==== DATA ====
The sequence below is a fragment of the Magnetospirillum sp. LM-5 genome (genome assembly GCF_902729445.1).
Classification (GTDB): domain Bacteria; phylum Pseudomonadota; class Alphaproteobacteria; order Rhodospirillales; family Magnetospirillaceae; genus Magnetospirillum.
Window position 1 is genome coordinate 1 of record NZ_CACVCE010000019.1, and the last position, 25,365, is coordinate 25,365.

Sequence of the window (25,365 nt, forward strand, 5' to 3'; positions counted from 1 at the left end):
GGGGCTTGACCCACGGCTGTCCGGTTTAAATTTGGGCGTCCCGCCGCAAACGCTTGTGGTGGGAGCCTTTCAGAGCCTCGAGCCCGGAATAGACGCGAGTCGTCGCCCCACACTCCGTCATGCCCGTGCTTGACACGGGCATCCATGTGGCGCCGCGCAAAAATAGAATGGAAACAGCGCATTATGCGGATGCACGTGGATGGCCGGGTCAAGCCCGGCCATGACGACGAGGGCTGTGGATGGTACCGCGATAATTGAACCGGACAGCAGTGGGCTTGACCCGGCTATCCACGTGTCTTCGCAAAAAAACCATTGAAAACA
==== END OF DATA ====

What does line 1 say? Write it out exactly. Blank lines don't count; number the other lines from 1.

The sequence below is a fragment of the Magnetospirillum sp. LM-5 genome (genome assembly GCF_902729445.1).